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Intellectual history

Main articles: Intellectual history and History of ideas


Intellectual history and the history of ideas emerged in the mid-20th
century, with the focus on the intellectuals and their books on the
one hand, and on the other the study of ideas as disembodied
objects with a career of their own.[57][58]
Gender history
Main article: Gender history
Gender history is a sub-field of History and Gender studies, which
looks at the past from the perspective of gender. It is in many ways,
an outgrowth of women's history. Despite its relatively short life,
Gender History (and its forerunner Women's History) has had a
rather significant effect on the general study of history. Since the
1960s, when the initially small field first achieved a measure of
acceptance, it has gone through a number of different phases, each
with its own challenges and outcomes. Although some of the
changes to the study of history have been quite obvious, such as
increased numbers of books on famous women or simply the
admission of greater numbers of women into the historical
profession, other influences are more subtle.
Public history
Main article: Public history
Public history describes the broad range of activities undertaken by
people with some training in the discipline of history who are
generally working outside of specialized academic settings. Public
history practice has quite deep roots in the areas of historic
preservation, archival science, oral history, museum curatorship,
and other related fields. The term itself began to be used in the U.S.
and Canada in the late 1970s, and the field has become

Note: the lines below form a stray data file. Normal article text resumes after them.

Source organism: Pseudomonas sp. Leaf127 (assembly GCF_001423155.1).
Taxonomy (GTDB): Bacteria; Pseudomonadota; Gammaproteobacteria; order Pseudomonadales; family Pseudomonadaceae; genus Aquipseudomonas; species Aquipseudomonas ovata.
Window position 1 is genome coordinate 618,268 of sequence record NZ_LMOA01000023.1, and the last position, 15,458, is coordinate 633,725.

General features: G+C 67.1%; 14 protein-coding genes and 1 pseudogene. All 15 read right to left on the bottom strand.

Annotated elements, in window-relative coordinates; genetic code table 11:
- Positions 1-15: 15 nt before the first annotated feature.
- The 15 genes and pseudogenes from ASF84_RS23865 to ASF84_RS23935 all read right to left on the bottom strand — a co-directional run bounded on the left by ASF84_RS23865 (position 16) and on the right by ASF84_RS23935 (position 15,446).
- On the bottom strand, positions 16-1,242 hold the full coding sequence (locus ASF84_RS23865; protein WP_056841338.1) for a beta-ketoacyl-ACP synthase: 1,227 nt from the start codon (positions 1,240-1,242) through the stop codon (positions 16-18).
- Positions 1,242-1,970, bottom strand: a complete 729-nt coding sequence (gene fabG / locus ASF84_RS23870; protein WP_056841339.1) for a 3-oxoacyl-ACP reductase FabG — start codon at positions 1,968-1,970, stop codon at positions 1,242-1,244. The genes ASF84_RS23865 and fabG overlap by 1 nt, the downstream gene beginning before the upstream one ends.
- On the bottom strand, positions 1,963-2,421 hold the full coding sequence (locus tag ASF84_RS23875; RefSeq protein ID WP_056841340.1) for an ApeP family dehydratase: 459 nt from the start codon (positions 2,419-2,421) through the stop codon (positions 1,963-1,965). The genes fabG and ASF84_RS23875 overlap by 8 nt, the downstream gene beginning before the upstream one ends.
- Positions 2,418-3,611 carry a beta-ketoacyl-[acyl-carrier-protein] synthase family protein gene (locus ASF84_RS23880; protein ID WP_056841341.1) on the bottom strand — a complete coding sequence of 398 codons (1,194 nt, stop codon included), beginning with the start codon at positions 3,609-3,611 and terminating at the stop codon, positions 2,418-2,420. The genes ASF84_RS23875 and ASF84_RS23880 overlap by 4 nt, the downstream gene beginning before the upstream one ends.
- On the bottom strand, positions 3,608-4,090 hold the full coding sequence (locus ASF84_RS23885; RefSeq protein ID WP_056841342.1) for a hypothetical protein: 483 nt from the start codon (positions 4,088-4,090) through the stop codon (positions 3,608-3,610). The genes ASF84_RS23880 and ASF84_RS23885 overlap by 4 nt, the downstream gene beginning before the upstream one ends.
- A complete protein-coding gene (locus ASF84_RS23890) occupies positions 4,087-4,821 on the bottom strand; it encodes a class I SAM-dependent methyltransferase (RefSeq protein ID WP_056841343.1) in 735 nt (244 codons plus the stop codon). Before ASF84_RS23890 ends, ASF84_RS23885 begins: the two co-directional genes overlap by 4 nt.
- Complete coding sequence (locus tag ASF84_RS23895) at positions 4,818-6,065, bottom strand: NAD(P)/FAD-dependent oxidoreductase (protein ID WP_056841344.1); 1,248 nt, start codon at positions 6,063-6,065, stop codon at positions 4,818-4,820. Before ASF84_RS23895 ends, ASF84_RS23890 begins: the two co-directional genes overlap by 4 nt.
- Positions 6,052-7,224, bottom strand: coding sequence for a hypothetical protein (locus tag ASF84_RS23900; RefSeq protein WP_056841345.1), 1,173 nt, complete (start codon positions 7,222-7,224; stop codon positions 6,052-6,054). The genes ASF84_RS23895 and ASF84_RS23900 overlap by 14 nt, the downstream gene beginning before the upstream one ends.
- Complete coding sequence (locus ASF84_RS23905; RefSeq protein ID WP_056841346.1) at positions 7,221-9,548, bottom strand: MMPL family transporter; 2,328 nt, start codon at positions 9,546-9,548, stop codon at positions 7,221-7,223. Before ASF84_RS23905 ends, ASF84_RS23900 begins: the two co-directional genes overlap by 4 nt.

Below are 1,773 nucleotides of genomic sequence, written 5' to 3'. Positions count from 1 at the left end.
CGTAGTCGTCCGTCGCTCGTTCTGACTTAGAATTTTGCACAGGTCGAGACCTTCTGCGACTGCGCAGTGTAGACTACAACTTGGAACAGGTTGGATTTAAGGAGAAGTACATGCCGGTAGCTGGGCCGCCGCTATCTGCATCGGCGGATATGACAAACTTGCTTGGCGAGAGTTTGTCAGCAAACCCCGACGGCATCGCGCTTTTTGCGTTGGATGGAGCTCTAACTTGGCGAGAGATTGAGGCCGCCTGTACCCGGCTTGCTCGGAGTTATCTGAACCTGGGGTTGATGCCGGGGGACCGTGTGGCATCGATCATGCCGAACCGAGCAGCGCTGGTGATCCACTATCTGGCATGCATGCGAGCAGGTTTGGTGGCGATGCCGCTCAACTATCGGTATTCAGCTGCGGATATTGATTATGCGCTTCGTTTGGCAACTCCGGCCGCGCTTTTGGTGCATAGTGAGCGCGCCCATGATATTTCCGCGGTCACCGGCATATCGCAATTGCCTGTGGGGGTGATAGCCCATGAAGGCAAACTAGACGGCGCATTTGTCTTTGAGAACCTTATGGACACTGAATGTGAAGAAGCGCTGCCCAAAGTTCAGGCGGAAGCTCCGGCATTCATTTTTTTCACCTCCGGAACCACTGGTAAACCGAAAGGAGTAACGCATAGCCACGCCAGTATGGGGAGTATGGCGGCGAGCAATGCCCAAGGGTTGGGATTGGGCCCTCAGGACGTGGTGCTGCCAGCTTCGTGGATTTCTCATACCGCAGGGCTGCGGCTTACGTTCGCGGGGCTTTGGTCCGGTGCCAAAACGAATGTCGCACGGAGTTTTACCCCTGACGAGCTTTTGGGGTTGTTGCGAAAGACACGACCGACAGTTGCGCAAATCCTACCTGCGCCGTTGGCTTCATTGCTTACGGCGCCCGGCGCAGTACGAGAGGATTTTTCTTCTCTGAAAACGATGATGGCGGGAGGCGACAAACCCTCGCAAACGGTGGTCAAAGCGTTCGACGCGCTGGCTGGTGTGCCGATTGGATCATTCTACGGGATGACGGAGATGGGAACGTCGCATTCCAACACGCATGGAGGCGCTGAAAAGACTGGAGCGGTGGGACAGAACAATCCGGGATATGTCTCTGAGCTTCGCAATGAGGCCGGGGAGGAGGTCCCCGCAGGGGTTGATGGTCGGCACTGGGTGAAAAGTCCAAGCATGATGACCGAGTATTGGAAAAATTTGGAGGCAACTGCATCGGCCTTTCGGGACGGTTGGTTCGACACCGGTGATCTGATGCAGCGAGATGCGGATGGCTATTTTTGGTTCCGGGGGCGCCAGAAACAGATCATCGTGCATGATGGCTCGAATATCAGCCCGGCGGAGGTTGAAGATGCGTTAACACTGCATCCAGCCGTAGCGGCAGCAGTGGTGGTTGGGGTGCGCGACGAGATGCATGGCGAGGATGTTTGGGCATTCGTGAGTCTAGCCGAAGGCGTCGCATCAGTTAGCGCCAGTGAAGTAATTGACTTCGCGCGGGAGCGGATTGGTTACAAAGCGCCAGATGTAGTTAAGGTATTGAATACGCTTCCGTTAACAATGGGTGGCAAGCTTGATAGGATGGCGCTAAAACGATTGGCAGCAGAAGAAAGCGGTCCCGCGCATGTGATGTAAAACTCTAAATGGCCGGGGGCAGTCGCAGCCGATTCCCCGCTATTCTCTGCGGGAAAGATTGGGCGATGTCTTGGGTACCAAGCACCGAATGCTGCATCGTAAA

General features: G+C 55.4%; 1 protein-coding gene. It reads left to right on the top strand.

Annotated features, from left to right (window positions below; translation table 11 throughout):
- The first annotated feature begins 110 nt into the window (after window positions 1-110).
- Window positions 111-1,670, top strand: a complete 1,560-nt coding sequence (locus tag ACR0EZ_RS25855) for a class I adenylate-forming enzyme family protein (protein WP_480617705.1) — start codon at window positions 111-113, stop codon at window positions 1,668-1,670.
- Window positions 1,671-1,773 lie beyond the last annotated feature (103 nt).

increasingly professionalized since that time. Some of the most
common settings for public history are museums, historic homes
and historic sites, parks, battlefields, archives, film and television
companies, and all levels of government.[59]

Historians
For a more comprehensive list, see List of historians.

Benedetto Croce
Ban Zhao, courtesy name Huiban, was the first known female Chinese
historian.

Professional and amateur historians discover, collect, organize, and


present information about past events.They discover this
information through archaeological evidence, written primary
sources from the past and other various means such as place
names. In lists of historians, historians can be grouped by order of
the historical period in which they were writing, which is not
necessarily the same as the period in which they
specialized. Chroniclers and annalists, though they are not
historians in the true sense, are also frequently included.

The judgement of history


See also: Ash heap of history
Since the 20th century, Western historians have disavowed the
aspiration to provide the "judgement of history."[60] The goals of
historical judgements or interpretations are separate to those
of legal judgements, that need to be formulated quickly after the
events and be final.[61] A related issue to that of the judgement of
history is that of collective memory.

Pseudohistory
Main article: Pseudohistory
Pseudohistory is a term applied to texts which purport to be
historical in nature but which depart from standard historiographical
conventions in a way which undermines their conclusions. Closely
related to deceptive historical revisionism, works which draw